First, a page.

Sports Journalism Institute

Helping women and minorities get into newsrooms since 1993

APSE laying the groundwork for foundation

By Frank Bonner II
SJI Class of 2019

With an eye toward promoting diversity in sports journalism, APSE has expanded its diversity fellowship program and is looking into the possibility of creating the APSE Diversity Foundation.
The foundation would be a 501(c)(3) non-profit that could receive tax-deductible charitable donations to fund educational initiatives emphasizing diversity. Creating the foundation could boost donations because donors would receive a tax break for contributions.
“By not having a foundation, APSE is not able to accept tax-free donations for educational purposes, such as the APSE Diversity Fellowship program,” said Michael Anastasi, founder of the fellowship and past president of APSE. “This has really been a big handicap for the organization.”
The APSE Diversity Fellowship annually trains a diverse group of journalists, with the hope the training will springboard them into leadership roles in the business. Donations have been crucial in funding and growing the program, which this year expanded from five to six participants.
Past president Tommy Deas, who has been involved in discussions about the possibility of creating a foundation, says it’s all about adding to diversity in the business.
“That was kind of the first step in the direction of how can we create more diverse candidates in our profession and help diverse candidates reach their goals,” Deas said. “I think we’ve done a good job of that within the Diversity Fellowship program, but we think we can expand its reach greatly once we create a foundation.”
The idea for a foundation was presented in February at the Winter Meetings. Deas said there was no opposition from the group, and that the groundwork is continuing, though there are important wrinkles to be ironed out, such as orchestrating the bylaws and choosing a board of directors.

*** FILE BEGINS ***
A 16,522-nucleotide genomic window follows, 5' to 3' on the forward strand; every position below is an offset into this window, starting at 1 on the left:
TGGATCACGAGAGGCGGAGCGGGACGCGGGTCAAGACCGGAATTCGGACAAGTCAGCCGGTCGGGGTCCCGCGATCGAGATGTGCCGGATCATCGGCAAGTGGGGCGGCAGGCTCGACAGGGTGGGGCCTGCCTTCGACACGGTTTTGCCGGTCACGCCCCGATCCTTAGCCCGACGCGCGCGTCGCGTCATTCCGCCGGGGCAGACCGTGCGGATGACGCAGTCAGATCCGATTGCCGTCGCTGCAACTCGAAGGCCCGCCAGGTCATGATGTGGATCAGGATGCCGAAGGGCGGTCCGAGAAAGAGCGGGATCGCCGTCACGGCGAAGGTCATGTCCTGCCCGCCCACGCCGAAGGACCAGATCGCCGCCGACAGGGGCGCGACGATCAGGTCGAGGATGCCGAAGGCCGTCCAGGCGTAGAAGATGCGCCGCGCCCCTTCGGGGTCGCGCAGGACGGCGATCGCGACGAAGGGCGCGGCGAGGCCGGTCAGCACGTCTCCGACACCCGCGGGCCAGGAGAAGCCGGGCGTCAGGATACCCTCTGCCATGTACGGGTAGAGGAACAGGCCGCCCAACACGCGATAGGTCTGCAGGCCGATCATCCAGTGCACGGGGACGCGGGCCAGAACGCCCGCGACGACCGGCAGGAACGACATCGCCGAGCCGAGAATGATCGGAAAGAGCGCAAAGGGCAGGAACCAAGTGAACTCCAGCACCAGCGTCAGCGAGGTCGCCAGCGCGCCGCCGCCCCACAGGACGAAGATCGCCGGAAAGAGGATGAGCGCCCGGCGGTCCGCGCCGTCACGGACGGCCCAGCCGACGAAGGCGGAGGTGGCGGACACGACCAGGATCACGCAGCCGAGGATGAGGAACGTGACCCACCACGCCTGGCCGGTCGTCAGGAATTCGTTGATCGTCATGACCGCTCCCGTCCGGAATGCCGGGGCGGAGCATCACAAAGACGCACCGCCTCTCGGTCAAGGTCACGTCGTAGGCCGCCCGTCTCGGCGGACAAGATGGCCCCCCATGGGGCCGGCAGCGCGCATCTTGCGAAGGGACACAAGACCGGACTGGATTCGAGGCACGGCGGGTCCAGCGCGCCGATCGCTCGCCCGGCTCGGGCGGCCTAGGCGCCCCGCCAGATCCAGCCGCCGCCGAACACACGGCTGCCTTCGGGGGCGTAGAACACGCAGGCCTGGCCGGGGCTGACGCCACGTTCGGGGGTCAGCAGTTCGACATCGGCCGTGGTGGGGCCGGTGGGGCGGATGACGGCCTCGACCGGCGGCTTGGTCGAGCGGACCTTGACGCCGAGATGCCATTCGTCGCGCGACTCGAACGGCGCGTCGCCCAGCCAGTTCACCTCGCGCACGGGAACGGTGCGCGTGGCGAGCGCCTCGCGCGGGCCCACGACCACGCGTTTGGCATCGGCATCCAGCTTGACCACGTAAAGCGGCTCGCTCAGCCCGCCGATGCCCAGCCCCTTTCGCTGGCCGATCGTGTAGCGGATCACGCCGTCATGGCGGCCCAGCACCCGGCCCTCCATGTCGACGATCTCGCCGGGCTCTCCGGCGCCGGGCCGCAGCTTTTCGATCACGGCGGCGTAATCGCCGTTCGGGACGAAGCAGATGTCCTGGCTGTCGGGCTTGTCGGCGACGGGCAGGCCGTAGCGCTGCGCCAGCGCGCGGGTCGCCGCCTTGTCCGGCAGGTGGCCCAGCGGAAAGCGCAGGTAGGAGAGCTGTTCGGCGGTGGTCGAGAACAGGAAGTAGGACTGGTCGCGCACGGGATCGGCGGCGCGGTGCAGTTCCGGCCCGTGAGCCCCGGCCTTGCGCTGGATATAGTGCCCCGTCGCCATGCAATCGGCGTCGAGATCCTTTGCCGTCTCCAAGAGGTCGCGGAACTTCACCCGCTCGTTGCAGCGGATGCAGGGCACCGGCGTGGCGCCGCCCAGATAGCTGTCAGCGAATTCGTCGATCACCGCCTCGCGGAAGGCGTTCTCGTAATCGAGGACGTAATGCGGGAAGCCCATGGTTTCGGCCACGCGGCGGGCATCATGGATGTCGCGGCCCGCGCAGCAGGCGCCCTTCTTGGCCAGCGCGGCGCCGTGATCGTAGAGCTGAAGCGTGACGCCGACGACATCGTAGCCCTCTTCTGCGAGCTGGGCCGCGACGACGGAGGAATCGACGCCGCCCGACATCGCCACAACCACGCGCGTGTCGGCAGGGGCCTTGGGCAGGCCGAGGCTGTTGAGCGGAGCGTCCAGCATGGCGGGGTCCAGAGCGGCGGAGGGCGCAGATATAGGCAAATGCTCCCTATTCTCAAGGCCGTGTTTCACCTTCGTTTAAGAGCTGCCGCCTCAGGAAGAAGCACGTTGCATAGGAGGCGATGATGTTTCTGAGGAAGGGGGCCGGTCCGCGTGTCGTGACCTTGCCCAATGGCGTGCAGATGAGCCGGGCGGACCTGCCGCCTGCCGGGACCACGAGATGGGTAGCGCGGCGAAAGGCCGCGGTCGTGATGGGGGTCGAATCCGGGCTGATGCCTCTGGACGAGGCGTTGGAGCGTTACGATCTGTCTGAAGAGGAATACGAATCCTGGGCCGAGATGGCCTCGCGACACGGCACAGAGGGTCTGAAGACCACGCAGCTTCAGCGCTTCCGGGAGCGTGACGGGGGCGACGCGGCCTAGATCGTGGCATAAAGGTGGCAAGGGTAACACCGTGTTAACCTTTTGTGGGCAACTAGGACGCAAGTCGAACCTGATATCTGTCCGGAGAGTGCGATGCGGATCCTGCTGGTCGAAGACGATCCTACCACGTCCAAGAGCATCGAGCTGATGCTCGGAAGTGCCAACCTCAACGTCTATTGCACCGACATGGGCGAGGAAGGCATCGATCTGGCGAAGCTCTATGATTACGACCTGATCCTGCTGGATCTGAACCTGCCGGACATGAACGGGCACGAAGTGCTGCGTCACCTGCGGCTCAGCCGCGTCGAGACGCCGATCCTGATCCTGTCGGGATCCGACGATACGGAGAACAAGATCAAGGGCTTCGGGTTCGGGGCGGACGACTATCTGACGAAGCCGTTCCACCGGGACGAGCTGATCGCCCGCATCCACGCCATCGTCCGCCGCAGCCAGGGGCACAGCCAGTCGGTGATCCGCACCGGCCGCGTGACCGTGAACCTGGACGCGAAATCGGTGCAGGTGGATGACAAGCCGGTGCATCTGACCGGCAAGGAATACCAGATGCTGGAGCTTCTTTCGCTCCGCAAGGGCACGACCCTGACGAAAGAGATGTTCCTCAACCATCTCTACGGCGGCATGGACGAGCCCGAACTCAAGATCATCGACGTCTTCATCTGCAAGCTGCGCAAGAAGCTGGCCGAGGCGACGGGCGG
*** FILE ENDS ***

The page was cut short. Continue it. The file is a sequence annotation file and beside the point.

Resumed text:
Although people involved with APSE are working on creating the foundation, APSE would not oversee it, Deas said. Instead, it would be run by an independent board of directors.
The foundation also still needs approval from the IRS to become a 501(c)(3) entity. APSE Executive Director Bill Eichenberger said that process typically takes about two or three months.
“We’re cautiously optimistic that once we get everything together that it will be approved,” Eichenberger said. “A lot of journalism foundations and other foundations that are concerned about increasing diversity will be able to make tax-deductible contributions to APSE. That’s not an option so much when you’re a 501(c)(6). That’s the reason behind making the change.”
A mission statement has yet to be constructed, and while Anastasi said the foundation might have several objectives, the No. 1 goal would be to support diversity in sports journalism. Deas reiterated that point.
“This is a good and necessary step in the evolution of the mission of APSE, which is to promote strong journalism with high ethical standards and to help and train other journalists, specifically with an eye to diversity,” Deas said.

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